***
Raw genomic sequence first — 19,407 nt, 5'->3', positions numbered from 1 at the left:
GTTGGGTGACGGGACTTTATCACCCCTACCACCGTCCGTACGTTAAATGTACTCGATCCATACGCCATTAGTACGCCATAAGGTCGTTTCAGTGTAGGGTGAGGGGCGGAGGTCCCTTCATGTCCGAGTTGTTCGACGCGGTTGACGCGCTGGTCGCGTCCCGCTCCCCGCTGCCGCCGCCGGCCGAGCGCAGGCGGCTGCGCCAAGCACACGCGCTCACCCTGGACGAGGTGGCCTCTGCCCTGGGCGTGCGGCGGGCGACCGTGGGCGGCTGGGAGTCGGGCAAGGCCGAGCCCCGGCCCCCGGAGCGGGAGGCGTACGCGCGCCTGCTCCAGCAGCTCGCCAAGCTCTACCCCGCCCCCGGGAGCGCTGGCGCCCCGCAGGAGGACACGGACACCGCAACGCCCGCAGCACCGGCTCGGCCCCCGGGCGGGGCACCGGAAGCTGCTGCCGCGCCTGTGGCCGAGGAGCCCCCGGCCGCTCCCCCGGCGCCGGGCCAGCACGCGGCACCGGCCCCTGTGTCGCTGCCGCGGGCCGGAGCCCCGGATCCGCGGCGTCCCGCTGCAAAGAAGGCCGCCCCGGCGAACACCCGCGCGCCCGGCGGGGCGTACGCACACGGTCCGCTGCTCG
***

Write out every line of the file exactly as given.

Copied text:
Raw genomic sequence first — 19,407 nt, 5'->3', positions numbered from 1 at the left:
GTTGGGTGACGGGACTTTATCACCCCTACCACCGTCCGTACGTTAAATGTACTCGATCCATACGCCATTAGTACGCCATAAGGTCGTTTCAGTGTAGGGTGAGGGGCGGAGGTCCCTTCATGTCCGAGTTGTTCGACGCGGTTGACGCGCTGGTCGCGTCCCGCTCCCCGCTGCCGCCGCCGGCCGAGCGCAGGCGGCTGCGCCAAGCACACGCGCTCACCCTGGACGAGGTGGCCTCTGCCCTGGGCGTGCGGCGGGCGACCGTGGGCGGCTGGGAGTCGGGCAAGGCCGAGCCCCGGCCCCCGGAGCGGGAGGCGTACGCGCGCCTGCTCCAGCAGCTCGCCAAGCTCTACCCCGCCCCCGGGAGCGCTGGCGCCCCGCAGGAGGACACGGACACCGCAACGCCCGCAGCACCGGCTCGGCCCCCGGGCGGGGCACCGGAAGCTGCTGCCGCGCCTGTGGCCGAGGAGCCCCCGGCCGCTCCCCCGGCGCCGGGCCAGCACGCGGCACCGGCCCCTGTGTCGCTGCCGCGGGCCGGAGCCCCGGATCCGCGGCGTCCCGCTGCAAAGAAGGCCGCCCCGGCGAACACCCGCGCGCCCGGCGGGGCGTACGCACACGGTCCGCTGCTCG